If there were a Guiness Book of Mistakes, the Carter administration would already hold not a few of the records. Still no disaster - nor crisis, even - has developed at home or abroad.
For the President has known how to turn around before going over cliffs or running into walls. He is a survivor, which is a main reason for giving thanks in Washington this year.
The most striking turnaround has come just now in the Middle East. For months, Carter was personally pushing for a comprehensive settlement in a way that complicated life for the two countries most interested in peace: Israel and Egypt.
President Anwar Sadat of Egypt transformed the game by streaking for Jerusalem the other day. To his credit, the President then backed up the Sadat approach as though he had been for it all along.
In dealing with Russia, the President first pushed for a comprehensive arms-control proposal featuring deep cuts in existing stocks of weapons. Moscow rejected that cold. By moving from deep cuts to smaller cuts, the administration has got the makings of a new arms-limitation treaty. The new treaty is so much better than no treaty that, despite the retreat under Soviet pressure, the President can claim a victory and probably win Senate confirmation early next year.
Relations with this country's allies got off on a bad foot when the President insisted that Germany and Japan drop plans to speed up nuclear-energy development by building reprocessing plants. That demand has been muffled, if not quashed, making it possible to move forward toward more cooperation in promoting more rapid economic growth in the industrial world.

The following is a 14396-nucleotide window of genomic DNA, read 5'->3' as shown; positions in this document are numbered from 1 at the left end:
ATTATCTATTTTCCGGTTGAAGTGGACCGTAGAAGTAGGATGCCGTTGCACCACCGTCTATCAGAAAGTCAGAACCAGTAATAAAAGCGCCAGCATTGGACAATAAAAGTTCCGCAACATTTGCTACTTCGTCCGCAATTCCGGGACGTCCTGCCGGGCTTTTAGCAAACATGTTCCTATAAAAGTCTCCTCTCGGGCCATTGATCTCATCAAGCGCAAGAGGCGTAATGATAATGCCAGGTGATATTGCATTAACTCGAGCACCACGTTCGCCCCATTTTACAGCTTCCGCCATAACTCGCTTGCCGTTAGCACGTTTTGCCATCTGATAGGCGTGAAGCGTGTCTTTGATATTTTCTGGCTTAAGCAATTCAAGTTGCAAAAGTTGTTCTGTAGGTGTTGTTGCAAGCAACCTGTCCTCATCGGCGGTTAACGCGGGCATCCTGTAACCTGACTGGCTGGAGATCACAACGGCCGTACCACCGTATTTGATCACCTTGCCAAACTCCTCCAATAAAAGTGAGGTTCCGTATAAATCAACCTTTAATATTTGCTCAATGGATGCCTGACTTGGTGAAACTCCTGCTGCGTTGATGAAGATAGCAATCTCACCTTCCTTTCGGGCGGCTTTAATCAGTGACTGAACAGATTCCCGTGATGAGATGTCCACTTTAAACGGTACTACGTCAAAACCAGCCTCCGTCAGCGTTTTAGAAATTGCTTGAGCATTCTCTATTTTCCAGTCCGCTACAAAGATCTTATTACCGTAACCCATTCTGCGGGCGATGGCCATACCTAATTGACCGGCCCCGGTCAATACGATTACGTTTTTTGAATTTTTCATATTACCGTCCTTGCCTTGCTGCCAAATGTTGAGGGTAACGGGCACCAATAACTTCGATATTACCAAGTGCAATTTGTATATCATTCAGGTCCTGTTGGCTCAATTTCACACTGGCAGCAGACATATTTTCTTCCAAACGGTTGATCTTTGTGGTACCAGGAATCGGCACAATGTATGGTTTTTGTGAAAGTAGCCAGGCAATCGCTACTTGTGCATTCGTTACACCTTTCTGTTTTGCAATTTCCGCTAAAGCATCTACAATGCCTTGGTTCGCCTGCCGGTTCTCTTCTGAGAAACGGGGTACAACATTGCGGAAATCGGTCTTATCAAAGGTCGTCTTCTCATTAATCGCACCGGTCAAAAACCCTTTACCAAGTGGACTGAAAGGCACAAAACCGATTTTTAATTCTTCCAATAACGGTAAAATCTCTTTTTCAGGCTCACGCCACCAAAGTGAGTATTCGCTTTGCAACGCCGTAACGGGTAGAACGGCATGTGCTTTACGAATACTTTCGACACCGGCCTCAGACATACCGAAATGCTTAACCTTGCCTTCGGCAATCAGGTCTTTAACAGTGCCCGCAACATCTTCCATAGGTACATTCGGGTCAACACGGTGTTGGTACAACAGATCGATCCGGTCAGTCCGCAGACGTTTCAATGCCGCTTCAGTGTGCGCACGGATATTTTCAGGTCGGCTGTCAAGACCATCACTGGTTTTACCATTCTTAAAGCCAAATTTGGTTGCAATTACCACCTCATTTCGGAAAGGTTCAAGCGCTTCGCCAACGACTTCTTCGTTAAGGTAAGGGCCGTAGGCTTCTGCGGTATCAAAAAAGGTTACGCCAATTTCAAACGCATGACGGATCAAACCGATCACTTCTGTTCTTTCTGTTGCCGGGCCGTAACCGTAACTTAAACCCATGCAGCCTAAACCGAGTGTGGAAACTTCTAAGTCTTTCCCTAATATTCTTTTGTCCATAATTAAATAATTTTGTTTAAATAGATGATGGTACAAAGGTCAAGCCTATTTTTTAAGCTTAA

Similarly discreet de-emphasis has been arranged on human rights, improving North-South relations and cutting arms sales. In the past few days the President has responded to a crackdown on blacks in South Africa by the slap on the wrist of an arms embargo, canceled a projected trip to Africa and Asia and received - in the Shah of Iran - the world leader best known for one-man rule.
If anything, the turnaround on the domestic side has been more spectacular. Carter started off with the campaign tactic of trying to please everybody.
Hence the emphasis on folksy symbolism in the walk down Pennsylvania Avenue on Inauguration Day. Hence, too, the selection of what was supposed to be a national, moral crisis - energy - as a first priority. In the same vein came the effort to win business support by knocking a proposed $50 tax rebate out of an economic-stimulus package.
Centrism gave way to partisan programs, however, as soon as the component elements of the Democratic Party began hurting. Farmers won higher price supports, labor a higher minimum wage, minorities affirmative action in the Bakke case, and for the whole liberal gang there was a commitment (of sorts) to the Humphrey-Hawkins Bill and comprehensive welfare reform.
Long before that roster was completed, it became plain that the undifferentiated volume of legislative proposals made it easy for Congress to hold up the President's program. Since the end of the summer, Carter has been working closely with the established congressional leadership in sorting out choices and determining priorities.
Sustaining economic recovery has plainly emerged as goal No. 1 for 1978. Which is just as it should be.
Being for peace and prosperity does not exactly make Carter an exciting or original President. But, of course, that is the point. This year we can thank Jimmy for not living in such interesting times.